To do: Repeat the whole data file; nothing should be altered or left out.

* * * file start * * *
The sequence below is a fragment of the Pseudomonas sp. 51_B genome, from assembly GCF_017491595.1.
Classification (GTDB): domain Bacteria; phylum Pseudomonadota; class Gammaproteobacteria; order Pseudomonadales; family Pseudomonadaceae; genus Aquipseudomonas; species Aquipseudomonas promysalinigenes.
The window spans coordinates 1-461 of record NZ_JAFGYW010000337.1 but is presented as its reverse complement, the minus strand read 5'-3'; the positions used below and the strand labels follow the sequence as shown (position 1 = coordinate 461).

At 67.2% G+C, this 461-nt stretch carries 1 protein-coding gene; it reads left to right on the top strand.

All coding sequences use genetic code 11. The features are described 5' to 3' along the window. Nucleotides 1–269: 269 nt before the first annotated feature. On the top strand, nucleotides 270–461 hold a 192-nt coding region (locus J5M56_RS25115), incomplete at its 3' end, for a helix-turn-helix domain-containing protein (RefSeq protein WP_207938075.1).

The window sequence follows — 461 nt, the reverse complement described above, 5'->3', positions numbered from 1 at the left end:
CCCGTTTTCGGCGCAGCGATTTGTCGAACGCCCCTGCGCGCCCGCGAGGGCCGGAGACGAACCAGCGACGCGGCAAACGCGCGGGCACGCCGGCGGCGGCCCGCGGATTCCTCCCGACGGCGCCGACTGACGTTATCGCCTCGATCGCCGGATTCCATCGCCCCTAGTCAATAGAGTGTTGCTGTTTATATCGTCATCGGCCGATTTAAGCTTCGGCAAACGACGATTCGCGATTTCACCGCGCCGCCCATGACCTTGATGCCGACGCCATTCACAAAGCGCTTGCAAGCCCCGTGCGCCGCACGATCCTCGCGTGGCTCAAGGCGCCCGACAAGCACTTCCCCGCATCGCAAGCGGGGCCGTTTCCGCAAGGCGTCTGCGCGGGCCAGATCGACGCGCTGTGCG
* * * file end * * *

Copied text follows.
The sequence below is a fragment of the Pseudomonas sp. 51_B genome, from assembly GCF_017491595.1.
Classification (GTDB): domain Bacteria; phylum Pseudomonadota; class Gammaproteobacteria; order Pseudomonadales; family Pseudomonadaceae; genus Aquipseudomonas; species Aquipseudomonas promysalinigenes.
The window spans coordinates 1-461 of record NZ_JAFGYW010000337.1 but is presented as its reverse complement, the minus strand read 5'-3'; the positions used below and the strand labels follow the sequence as shown (position 1 = coordinate 461).

At 67.2% G+C, this 461-nt stretch carries 1 protein-coding gene; it reads left to right on the top strand.

All coding sequences use genetic code 11. The features are described 5' to 3' along the window. Nucleotides 1–269: 269 nt before the first annotated feature. On the top strand, nucleotides 270–461 hold a 192-nt coding region (locus J5M56_RS25115), incomplete at its 3' end, for a helix-turn-helix domain-containing protein (RefSeq protein WP_207938075.1).

The window sequence follows — 461 nt, the reverse complement described above, 5'->3', positions numbered from 1 at the left end:
CCCGTTTTCGGCGCAGCGATTTGTCGAACGCCCCTGCGCGCCCGCGAGGGCCGGAGACGAACCAGCGACGCGGCAAACGCGCGGGCACGCCGGCGGCGGCCCGCGGATTCCTCCCGACGGCGCCGACTGACGTTATCGCCTCGATCGCCGGATTCCATCGCCCCTAGTCAATAGAGTGTTGCTGTTTATATCGTCATCGGCCGATTTAAGCTTCGGCAAACGACGATTCGCGATTTCACCGCGCCGCCCATGACCTTGATGCCGACGCCATTCACAAAGCGCTTGCAAGCCCCGTGCGCCGCACGATCCTCGCGTGGCTCAAGGCGCCCGACAAGCACTTCCCCGCATCGCAAGCGGGGCCGTTTCCGCAAGGCGTCTGCGCGGGCCAGATCGACGCGCTGTGCG